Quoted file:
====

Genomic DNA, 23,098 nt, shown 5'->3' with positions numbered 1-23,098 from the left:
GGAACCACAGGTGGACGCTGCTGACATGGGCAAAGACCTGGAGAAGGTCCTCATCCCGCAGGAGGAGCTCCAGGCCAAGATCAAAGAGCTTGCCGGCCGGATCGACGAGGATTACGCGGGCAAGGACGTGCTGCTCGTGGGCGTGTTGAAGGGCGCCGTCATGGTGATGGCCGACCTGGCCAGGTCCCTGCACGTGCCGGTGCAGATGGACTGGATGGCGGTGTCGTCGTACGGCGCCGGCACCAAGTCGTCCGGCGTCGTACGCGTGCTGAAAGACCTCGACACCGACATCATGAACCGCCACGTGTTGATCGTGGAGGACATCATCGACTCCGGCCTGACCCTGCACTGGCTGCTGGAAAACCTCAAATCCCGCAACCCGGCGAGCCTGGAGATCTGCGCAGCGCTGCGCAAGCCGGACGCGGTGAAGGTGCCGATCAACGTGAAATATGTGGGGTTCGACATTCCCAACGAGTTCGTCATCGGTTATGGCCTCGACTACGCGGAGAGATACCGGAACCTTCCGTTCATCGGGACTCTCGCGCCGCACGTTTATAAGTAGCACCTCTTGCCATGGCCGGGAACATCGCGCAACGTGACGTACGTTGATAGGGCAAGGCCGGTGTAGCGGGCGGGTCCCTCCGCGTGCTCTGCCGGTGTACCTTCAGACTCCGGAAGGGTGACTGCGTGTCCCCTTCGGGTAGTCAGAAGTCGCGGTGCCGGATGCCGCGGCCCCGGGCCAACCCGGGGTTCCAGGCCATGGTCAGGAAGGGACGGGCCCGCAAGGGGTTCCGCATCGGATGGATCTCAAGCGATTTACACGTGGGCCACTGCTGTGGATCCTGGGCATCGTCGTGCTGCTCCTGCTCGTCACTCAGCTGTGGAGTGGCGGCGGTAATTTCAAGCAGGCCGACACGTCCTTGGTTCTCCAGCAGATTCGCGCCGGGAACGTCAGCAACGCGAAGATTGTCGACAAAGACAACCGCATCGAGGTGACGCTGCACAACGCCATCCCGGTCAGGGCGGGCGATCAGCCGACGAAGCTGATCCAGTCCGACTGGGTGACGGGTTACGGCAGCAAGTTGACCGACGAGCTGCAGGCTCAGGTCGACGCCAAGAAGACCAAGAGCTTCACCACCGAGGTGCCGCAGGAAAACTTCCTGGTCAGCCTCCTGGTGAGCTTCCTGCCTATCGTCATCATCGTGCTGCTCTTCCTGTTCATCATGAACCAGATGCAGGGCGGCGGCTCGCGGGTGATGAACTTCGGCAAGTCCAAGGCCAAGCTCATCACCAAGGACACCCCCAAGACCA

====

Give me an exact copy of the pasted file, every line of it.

Genomic DNA, 23,098 nt, shown 5'->3' with positions numbered 1-23,098 from the left:
GGAACCACAGGTGGACGCTGCTGACATGGGCAAAGACCTGGAGAAGGTCCTCATCCCGCAGGAGGAGCTCCAGGCCAAGATCAAAGAGCTTGCCGGCCGGATCGACGAGGATTACGCGGGCAAGGACGTGCTGCTCGTGGGCGTGTTGAAGGGCGCCGTCATGGTGATGGCCGACCTGGCCAGGTCCCTGCACGTGCCGGTGCAGATGGACTGGATGGCGGTGTCGTCGTACGGCGCCGGCACCAAGTCGTCCGGCGTCGTACGCGTGCTGAAAGACCTCGACACCGACATCATGAACCGCCACGTGTTGATCGTGGAGGACATCATCGACTCCGGCCTGACCCTGCACTGGCTGCTGGAAAACCTCAAATCCCGCAACCCGGCGAGCCTGGAGATCTGCGCAGCGCTGCGCAAGCCGGACGCGGTGAAGGTGCCGATCAACGTGAAATATGTGGGGTTCGACATTCCCAACGAGTTCGTCATCGGTTATGGCCTCGACTACGCGGAGAGATACCGGAACCTTCCGTTCATCGGGACTCTCGCGCCGCACGTTTATAAGTAGCACCTCTTGCCATGGCCGGGAACATCGCGCAACGTGACGTACGTTGATAGGGCAAGGCCGGTGTAGCGGGCGGGTCCCTCCGCGTGCTCTGCCGGTGTACCTTCAGACTCCGGAAGGGTGACTGCGTGTCCCCTTCGGGTAGTCAGAAGTCGCGGTGCCGGATGCCGCGGCCCCGGGCCAACCCGGGGTTCCAGGCCATGGTCAGGAAGGGACGGGCCCGCAAGGGGTTCCGCATCGGATGGATCTCAAGCGATTTACACGTGGGCCACTGCTGTGGATCCTGGGCATCGTCGTGCTGCTCCTGCTCGTCACTCAGCTGTGGAGTGGCGGCGGTAATTTCAAGCAGGCCGACACGTCCTTGGTTCTCCAGCAGATTCGCGCCGGGAACGTCAGCAACGCGAAGATTGTCGACAAAGACAACCGCATCGAGGTGACGCTGCACAACGCCATCCCGGTCAGGGCGGGCGATCAGCCGACGAAGCTGATCCAGTCCGACTGGGTGACGGGTTACGGCAGCAAGTTGACCGACGAGCTGCAGGCTCAGGTCGACGCCAAGAAGACCAAGAGCTTCACCACCGAGGTGCCGCAGGAAAACTTCCTGGTCAGCCTCCTGGTGAGCTTCCTGCCTATCGTCATCATCGTGCTGCTCTTCCTGTTCATCATGAACCAGATGCAGGGCGGCGGCTCGCGGGTGATGAACTTCGGCAAGTCCAAGGCCAAGCTCATCACCAAGGACACCCCCAAGACCA